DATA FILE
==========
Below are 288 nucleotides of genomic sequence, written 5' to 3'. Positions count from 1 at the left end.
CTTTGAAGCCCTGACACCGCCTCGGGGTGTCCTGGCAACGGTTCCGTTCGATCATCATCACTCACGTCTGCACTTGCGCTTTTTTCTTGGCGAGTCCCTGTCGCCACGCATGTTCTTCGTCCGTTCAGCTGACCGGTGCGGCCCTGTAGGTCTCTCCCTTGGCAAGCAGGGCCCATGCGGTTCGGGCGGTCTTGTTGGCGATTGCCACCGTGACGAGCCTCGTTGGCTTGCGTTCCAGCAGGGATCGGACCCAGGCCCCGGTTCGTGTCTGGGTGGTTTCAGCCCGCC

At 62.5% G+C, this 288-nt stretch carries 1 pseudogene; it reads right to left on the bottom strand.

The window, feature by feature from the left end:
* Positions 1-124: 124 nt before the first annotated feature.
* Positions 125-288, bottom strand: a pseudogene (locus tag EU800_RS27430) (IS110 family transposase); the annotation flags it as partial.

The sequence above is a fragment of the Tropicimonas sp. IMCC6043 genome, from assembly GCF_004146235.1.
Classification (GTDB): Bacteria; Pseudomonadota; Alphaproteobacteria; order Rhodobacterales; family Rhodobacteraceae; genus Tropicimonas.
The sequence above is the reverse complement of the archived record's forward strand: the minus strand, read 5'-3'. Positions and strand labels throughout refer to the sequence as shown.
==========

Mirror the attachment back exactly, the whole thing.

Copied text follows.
Below are 288 nucleotides of genomic sequence, written 5' to 3'. Positions count from 1 at the left end.
CTTTGAAGCCCTGACACCGCCTCGGGGTGTCCTGGCAACGGTTCCGTTCGATCATCATCACTCACGTCTGCACTTGCGCTTTTTTCTTGGCGAGTCCCTGTCGCCACGCATGTTCTTCGTCCGTTCAGCTGACCGGTGCGGCCCTGTAGGTCTCTCCCTTGGCAAGCAGGGCCCATGCGGTTCGGGCGGTCTTGTTGGCGATTGCCACCGTGACGAGCCTCGTTGGCTTGCGTTCCAGCAGGGATCGGACCCAGGCCCCGGTTCGTGTCTGGGTGGTTTCAGCCCGCC

At 62.5% G+C, this 288-nt stretch carries 1 pseudogene; it reads right to left on the bottom strand.

The window, feature by feature from the left end:
* Positions 1-124: 124 nt before the first annotated feature.
* Positions 125-288, bottom strand: a pseudogene (locus tag EU800_RS27430) (IS110 family transposase); the annotation flags it as partial.

The sequence above is a fragment of the Tropicimonas sp. IMCC6043 genome, from assembly GCF_004146235.1.
Classification (GTDB): Bacteria; Pseudomonadota; Alphaproteobacteria; order Rhodobacterales; family Rhodobacteraceae; genus Tropicimonas.
The sequence above is the reverse complement of the archived record's forward strand: the minus strand, read 5'-3'. Positions and strand labels throughout refer to the sequence as shown.